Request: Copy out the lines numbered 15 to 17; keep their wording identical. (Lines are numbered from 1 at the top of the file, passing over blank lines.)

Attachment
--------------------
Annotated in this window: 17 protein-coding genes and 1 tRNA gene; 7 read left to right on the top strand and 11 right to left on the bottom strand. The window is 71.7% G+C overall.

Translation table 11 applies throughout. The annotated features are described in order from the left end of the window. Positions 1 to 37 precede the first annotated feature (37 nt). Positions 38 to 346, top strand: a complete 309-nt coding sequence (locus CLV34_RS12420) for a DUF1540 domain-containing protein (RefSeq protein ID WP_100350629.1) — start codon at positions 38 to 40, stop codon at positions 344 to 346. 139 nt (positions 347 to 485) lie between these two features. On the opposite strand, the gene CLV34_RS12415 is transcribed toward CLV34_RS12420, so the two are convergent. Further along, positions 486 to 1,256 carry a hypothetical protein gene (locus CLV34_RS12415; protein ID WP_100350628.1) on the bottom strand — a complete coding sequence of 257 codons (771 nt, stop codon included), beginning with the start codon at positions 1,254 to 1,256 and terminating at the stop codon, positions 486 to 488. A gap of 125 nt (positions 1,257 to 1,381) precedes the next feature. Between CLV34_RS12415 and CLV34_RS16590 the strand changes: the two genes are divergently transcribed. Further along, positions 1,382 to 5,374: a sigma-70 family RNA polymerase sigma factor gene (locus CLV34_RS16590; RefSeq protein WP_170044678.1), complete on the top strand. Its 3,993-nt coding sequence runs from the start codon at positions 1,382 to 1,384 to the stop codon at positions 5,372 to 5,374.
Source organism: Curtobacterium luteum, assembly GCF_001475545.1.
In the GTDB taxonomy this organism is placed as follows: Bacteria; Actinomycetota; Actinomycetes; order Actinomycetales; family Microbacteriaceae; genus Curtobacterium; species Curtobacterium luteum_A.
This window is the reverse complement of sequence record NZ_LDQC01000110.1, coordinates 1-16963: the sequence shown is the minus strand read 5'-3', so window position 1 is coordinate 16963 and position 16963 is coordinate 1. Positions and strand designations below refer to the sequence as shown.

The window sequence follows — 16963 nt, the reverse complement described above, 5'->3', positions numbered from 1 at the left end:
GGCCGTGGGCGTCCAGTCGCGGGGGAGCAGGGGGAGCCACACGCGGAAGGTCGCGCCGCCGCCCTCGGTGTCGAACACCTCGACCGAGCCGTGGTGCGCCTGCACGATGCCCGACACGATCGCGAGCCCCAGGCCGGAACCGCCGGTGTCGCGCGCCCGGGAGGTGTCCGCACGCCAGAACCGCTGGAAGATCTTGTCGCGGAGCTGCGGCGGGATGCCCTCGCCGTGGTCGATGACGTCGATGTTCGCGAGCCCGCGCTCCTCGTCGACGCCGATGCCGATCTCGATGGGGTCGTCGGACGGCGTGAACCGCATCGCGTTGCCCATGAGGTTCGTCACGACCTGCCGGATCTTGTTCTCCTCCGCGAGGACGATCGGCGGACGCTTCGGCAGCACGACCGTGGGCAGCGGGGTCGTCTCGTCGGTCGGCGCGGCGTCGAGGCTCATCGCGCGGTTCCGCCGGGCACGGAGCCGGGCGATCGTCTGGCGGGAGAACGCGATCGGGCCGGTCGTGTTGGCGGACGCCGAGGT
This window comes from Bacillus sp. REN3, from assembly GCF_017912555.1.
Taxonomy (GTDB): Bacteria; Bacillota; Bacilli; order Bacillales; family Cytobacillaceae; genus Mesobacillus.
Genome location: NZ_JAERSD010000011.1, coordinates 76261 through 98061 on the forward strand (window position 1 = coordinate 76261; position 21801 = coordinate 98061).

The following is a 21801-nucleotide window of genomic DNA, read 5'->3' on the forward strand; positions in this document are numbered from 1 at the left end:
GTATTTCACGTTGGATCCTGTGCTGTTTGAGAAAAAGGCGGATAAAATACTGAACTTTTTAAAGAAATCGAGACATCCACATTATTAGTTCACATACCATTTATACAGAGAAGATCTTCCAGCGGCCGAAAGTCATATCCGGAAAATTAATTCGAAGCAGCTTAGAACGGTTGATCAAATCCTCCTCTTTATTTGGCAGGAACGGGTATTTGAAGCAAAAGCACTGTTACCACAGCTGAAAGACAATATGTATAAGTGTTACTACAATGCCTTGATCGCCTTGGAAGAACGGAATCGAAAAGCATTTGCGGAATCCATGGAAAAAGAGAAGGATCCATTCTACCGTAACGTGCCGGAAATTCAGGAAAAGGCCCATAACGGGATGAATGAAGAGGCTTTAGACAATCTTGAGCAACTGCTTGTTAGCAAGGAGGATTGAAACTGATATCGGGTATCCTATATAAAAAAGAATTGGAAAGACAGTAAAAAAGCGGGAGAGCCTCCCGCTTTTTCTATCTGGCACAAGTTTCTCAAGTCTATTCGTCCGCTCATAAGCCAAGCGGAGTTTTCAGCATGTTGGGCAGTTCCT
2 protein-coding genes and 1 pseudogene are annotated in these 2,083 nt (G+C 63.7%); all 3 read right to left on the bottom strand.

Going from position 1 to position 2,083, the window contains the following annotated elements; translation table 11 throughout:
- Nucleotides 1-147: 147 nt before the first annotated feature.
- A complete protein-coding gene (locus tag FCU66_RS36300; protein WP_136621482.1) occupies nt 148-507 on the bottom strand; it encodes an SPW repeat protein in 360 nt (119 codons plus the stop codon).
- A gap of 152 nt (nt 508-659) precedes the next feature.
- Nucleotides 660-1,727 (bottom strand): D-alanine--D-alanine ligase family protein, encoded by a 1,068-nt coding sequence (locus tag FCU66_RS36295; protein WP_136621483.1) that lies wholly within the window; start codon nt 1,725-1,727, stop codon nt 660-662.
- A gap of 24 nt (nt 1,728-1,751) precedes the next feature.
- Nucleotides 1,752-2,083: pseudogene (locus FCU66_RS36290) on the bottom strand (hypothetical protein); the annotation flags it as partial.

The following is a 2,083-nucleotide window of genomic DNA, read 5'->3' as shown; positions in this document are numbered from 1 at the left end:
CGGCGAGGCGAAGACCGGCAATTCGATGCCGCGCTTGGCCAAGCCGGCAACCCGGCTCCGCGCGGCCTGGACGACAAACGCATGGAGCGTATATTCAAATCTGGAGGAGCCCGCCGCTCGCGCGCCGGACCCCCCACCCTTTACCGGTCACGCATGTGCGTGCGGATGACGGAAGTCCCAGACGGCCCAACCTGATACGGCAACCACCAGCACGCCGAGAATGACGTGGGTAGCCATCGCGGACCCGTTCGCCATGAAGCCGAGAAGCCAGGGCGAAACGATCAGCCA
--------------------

- Nucleotides 1-147: 147 nt before the first annotated feature.
- A complete protein-coding gene (locus tag FCU66_RS36300; protein WP_136621482.1) occupies nt 148-507 on the bottom strand; it encodes an SPW repeat protein in 360 nt (119 codons plus the stop codon).
- A gap of 152 nt (nt 508-659) precedes the next feature.